The Swamp Munster: Thousands Celebrate Dark Lord Day Despite Oppressive Weather

The Swamp Munster: Thousands Celebrate Dark Lord Day Despite Oppressive Weather

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By Writing & Reporting Community Members Noah Amstadter & Jennifer Stojanovich 

Three Floyds’ official description of Dark Lord Imperial Stout paints a picture of “a reverse cascading head that starts out billowing the color of burnt oil like the Dark Lord rising from the black primordial beginnings.” Dark Lord Day 2015 shared many characteristics of its sought after namesake ale – from rain-soaked, wind-driven early morning lines  and marsh-like grounds better suited for alligators than beer geeks, more than 10,000 persevered to procure coveted bottles of Three Floyds’ stout and enjoy a day of beer tasting and camaraderie unlike any in the country. And after the faithful raised their collective middle finger to Mother Nature’s attempt to ruin their day, Three Floyds enlisted a gender-bending performer to send that same message to Indiana governor Mike Pence.

The most pious worshippers of the Dark Lord arrived in the Munster, IN industrial park before dawn. Securing the first spot in two lines – one on the north end of the fest grounds, another on the south – early risers had their pick of Dark Lord merchandise (including the debut of Dark Lord Head Hunter Hot Sauce). Many rushed straight to the Dark Matter truck at the center of the festival grounds, where the Chicago coffee company sold a variety of limited glassware, bottles of barrel aged ice coffee, and bags of Cognac Barrel Aged Dark Blood whole bean coffee. Others headed straight to the draft beer lines for a pour of 2015 Dark Lord or one of this year’s barrel aged Dark Lord variants – including Bourbon Barrel Aged, Muerte, Coffee, Vanilla Bean, Aquavit, 2-Year Portuguese Brandy, Cherry Cocoa nibs, and Earl of Biggleswade.

Stretching the limits of Three Floyds’ expanding footprint, this year’s festival grounds featured two large tents on the east side of Indiana Parkway, across the street from the brewery and pub. The north tent housed dozens of picnic tables and was steps away from the approximately 40 constantly changing guest beer taps. The south tent also housed picnic tables, as well as the smaller of Three Floyds’ two music stages. As the rain poured through mid afternoon, attendees found shelter and comraderies in these tents. A small river flowing through the center of the south tent is but a minor distraction when strangers sharing Heady Topper and Pliny the Elder approach your table.

Six food tents were scattered throughout the fest, selling such treats as Dark Lord ice cream and sausages from John’s Hot Dog Deli in Copenhagen. In addition, Chicago’s DonerMen food truck served up Turkish favorites, including their famous currywurst, and the Salsa food truck offered tasty tacos and quesadillas.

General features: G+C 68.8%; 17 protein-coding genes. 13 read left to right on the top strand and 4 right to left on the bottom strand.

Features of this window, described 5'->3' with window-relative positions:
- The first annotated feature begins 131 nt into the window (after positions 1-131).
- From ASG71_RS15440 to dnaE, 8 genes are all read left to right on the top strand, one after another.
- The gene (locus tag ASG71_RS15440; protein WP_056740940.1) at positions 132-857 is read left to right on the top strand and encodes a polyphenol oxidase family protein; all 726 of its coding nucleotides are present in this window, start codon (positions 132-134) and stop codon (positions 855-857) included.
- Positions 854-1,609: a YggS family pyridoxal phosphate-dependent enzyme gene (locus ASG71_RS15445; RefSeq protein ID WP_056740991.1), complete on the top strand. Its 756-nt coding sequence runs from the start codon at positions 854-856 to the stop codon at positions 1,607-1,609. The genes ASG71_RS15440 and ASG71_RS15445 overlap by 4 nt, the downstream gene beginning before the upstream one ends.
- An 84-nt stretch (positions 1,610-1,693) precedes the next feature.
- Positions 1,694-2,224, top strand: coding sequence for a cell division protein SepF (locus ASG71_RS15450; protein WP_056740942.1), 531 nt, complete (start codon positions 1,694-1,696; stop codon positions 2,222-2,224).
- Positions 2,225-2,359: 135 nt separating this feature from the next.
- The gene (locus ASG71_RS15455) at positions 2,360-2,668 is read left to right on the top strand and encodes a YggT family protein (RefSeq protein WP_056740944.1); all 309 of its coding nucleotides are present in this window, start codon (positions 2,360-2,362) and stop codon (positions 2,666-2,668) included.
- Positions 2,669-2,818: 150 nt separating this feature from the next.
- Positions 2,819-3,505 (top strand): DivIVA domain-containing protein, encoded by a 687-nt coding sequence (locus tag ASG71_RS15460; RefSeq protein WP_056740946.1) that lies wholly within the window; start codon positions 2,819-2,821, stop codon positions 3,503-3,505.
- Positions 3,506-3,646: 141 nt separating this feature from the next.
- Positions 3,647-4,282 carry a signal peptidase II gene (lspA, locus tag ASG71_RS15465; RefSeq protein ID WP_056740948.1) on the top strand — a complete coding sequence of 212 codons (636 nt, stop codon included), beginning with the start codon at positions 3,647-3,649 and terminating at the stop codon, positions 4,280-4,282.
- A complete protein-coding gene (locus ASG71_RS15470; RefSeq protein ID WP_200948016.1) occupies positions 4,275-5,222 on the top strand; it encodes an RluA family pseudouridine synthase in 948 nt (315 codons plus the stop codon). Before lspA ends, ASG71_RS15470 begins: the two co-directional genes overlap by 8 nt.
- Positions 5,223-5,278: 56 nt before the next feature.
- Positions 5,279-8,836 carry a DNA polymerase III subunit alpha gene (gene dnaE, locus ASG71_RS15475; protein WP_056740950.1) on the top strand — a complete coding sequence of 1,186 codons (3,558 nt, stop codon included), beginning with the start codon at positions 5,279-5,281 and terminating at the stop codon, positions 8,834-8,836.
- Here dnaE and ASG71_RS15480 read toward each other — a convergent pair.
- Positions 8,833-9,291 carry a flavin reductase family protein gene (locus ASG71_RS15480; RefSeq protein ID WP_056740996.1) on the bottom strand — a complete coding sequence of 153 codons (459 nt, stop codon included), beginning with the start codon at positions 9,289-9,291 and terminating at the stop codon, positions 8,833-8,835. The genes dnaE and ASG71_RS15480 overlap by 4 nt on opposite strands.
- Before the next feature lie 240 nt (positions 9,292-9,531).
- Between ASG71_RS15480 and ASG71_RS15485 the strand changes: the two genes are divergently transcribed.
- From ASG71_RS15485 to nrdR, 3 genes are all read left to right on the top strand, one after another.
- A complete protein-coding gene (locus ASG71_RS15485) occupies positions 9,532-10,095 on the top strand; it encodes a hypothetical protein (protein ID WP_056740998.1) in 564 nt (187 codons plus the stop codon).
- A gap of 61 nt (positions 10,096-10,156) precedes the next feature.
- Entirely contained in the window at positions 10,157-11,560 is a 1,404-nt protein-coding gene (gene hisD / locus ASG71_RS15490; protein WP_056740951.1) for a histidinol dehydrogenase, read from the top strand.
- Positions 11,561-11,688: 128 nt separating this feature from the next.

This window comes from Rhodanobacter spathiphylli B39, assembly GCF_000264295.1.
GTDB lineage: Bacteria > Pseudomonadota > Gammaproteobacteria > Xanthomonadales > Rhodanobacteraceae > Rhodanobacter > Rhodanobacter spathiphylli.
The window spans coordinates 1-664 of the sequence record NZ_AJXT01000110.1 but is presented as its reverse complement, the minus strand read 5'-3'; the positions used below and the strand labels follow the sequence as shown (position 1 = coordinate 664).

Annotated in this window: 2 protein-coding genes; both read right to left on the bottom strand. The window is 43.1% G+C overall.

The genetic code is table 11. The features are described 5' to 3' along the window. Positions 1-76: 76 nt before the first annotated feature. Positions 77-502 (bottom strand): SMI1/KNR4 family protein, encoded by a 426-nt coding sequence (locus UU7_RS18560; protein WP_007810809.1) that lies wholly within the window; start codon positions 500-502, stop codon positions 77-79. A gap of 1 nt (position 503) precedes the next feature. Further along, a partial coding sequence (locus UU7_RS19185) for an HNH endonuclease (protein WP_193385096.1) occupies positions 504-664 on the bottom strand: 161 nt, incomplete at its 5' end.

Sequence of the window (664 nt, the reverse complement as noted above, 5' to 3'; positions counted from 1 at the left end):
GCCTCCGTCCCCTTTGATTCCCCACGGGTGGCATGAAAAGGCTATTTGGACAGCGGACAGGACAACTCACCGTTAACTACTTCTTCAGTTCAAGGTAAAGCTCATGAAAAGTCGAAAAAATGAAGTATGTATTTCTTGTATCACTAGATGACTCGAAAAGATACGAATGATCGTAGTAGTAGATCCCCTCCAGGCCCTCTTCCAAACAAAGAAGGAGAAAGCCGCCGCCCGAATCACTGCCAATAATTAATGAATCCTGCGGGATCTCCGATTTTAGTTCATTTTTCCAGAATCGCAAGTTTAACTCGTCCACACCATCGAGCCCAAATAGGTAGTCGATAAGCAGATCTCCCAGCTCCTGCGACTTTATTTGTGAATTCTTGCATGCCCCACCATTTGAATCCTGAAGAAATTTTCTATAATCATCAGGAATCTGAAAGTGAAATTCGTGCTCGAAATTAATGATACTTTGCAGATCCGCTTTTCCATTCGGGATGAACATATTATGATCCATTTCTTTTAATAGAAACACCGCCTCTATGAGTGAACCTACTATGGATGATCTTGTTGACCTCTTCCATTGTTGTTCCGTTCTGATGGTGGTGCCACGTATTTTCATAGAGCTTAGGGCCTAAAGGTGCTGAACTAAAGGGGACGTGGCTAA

Photos courtesy of Writing & Reporting Community member Charlie Sasse
Draft beers in the guest tent on the north edge of the festival were a highlight, as kegs of beers not normally available in the Midwest, let alone Indiana, were tapped. Highlights included six beers from San Diego’s Pizza Port, including a delicious Grape Fruit Puncher IPA, offerings from Toppling Goliath, Hill Farmstead, Cigar City, Perennial Artisan Ales, Pipeworks, and many more. Larger Midwest brewers were not to be outdone, though: Founders sent a keg of CBS and Surly sent their rare Todd the Axe Man. Indiana breweries had their moment in the cloud-covered sun, too. Local drafts on tap included New Oberpfalz’s Toad Storm, Crown Brewing’s North Pole Tree Frog, and at least one beer from Saint John Malt Brothers.

Dark Lord Day’s music offerings have always been top notch for heavy metal fans. This year, in the new south tent, Three Floyds broadened their horizons, featuring New Orleans bounce music sensation Big Freedia, whose real name is Freddie Ross. When Freedia, a gender-bending “bounce” music artist who performs wearing women’s clothes, took the stage to thunderous applause in the early evening, Dark Lord Day stood as a protest of Indiana Pence’s ill-fated Religious Freedom Act. Earlier in the week, Three Floyds’ brewer-owner Nick Floyd made his feelings on the governor clear, telling DNAInfo.com, “”I condemn [Pence] for doing what he did. … He’s politically dead for doing what he did. … It gave Indiana a black eye.”

By days end, the epic bottle graveyards scattered throughout the festival grounds resembled the remnants of a flood—empty, often broken bottles of Hunahpu, Darkness, and Pliny the Elder floating lifeless in the muck – beached whales, if you will. As Corrosion of Conformity closed their set on the main stage and the last ticket holder left the grounds, the Dark Lord descended into the marsh, starting anew the 52-week countdown to his return.



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